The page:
This wasn't the only warning. There were a lot of warnings, but some of them I totally dismissed.

There were two instances that I thought were genuine, sincere and clear. One of them was the minister.

The other guy was my former classmate, who became head of one of the FSB departments. Once, like they always do, a car cut me off on the sidewalk. It stopped and he jumped out and said, "Don't worry, it's me." 

We greeted each other, and then he said, "I know you're going to think they sent me to scare you, to frighten you. Trust me, I'm coming at my own risk. I know if this gets out I can lose my job."

He said, "But just so you know, we have lists. You are on those lists. Those lists never expire." 

I didn't ask any questions, and then he looked at me and he added, "Your friend Anna Politkovskaya, she was on the list. So we are clear what kind of list I'm talking about."

The thought came to my mind, I mean, it's horrible if they kill me when I'm alone. But what if they do something when I'm with my kids? That is something I cannot allow or forgive myself for. That's when I decided to leave. 

Chechen children ride a bicycle near destroyed houses in Grozny, Chechnya, March 15, 2007. (AP Photo/Musa Sadulayev)

GJ: How did you finally get out?

Tlisova: I had to first go to Turkey. All I could bring with me was 25 kilograms of personal possessions. My entire life, everything had to be left behind. Of course, they took my computer. I lost my entire archive. 

GJ: What happened when you got to the U.S.?

Tlisova: I see there's a lot of talk about refugees...about how much money they take from U.S. taxpayers. Trust me, when you have to abandon everything and come here and start from zero, you cannot rent a house or a car. You can't apply for a credit card. You have nothing!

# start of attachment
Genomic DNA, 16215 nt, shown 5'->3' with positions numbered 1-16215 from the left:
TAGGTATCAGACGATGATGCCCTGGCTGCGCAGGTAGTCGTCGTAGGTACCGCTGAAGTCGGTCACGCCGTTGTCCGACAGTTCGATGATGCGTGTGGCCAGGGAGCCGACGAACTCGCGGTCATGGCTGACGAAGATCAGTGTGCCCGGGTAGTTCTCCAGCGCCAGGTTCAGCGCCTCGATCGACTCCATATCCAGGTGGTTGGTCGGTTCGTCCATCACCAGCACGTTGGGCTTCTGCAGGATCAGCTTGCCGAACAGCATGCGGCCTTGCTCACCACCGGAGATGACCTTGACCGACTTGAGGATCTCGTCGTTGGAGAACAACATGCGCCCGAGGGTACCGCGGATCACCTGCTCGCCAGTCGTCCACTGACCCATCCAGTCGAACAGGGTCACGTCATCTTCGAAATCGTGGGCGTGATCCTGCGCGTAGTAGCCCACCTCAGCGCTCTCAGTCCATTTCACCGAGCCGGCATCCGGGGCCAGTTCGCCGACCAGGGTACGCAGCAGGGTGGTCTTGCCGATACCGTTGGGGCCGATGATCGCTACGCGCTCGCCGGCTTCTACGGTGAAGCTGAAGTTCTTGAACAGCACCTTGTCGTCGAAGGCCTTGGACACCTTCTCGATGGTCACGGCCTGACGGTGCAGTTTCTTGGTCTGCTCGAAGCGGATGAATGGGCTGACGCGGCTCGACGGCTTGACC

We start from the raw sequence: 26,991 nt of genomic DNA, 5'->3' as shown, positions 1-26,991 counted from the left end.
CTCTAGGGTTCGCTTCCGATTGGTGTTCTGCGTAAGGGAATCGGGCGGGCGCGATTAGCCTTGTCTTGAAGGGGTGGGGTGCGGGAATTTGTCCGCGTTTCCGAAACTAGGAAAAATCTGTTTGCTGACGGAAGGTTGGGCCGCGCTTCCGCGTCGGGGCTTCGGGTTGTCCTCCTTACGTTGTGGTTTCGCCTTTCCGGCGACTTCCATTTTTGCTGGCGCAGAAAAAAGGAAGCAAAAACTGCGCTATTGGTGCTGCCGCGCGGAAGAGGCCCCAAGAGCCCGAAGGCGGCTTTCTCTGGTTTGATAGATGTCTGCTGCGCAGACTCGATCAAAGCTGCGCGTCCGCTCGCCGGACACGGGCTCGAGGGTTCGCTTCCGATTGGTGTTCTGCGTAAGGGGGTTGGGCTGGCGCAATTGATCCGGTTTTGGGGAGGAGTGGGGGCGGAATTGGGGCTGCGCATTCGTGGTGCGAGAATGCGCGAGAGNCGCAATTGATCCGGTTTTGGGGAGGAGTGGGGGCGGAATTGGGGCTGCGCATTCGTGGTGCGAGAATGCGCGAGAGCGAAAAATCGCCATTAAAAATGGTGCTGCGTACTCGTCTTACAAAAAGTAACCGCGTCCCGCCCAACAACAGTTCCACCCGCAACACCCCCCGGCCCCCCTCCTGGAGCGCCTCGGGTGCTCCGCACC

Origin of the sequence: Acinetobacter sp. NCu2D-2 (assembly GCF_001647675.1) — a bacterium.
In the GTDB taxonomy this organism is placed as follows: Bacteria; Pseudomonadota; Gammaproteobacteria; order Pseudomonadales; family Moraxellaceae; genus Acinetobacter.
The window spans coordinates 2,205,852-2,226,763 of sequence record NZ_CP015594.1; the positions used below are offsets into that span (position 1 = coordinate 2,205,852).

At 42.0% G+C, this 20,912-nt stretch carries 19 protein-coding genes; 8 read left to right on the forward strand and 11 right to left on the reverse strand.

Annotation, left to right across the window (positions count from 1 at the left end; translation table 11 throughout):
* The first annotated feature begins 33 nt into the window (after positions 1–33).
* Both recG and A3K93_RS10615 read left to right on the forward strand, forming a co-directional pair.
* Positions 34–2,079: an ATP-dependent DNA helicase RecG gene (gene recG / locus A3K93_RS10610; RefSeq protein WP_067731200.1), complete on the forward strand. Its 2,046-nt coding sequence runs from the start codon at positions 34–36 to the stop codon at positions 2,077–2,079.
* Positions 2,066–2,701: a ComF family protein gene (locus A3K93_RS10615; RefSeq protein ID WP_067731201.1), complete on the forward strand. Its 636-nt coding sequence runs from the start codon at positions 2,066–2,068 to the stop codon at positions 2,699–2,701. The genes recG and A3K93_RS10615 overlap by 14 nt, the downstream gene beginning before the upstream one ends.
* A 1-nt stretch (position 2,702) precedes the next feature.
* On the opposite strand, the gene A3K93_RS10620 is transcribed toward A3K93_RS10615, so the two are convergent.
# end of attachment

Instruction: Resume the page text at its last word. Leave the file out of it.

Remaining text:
So you just start from zero. I worked at a factory for $6.25 an hour. The plastic factory was producing plastic bottles for water and drinks. All of the refugees who came to that institution [in Erie, Penn.] worked at that factory. 

GJ: How did you get back to journalism? 

Tlisova: I wrote a proposal for a Harvard fellowship. It was in Russian because my knowledge of English was zero at the time. It was 2007. So I wrote the proposal in Russian. The Committee to Protect Journalists, they found somebody in New York who translated that proposal overnight...15 pages into English. Then someone in Boston took that proposal physically, in person, to Harvard. 

I started screaming when I opened the letter from Harvard University. It said: "It is my pleasure to inform you that you have been accepted for a fellowship at Harvard University."

My kids got scared, they ran to me. I said, "Harvard! We're going to Boston!" 


Monitoring press freedom and international affairs from Mid-Missouri Public Radio and the Missouri School of Journalism.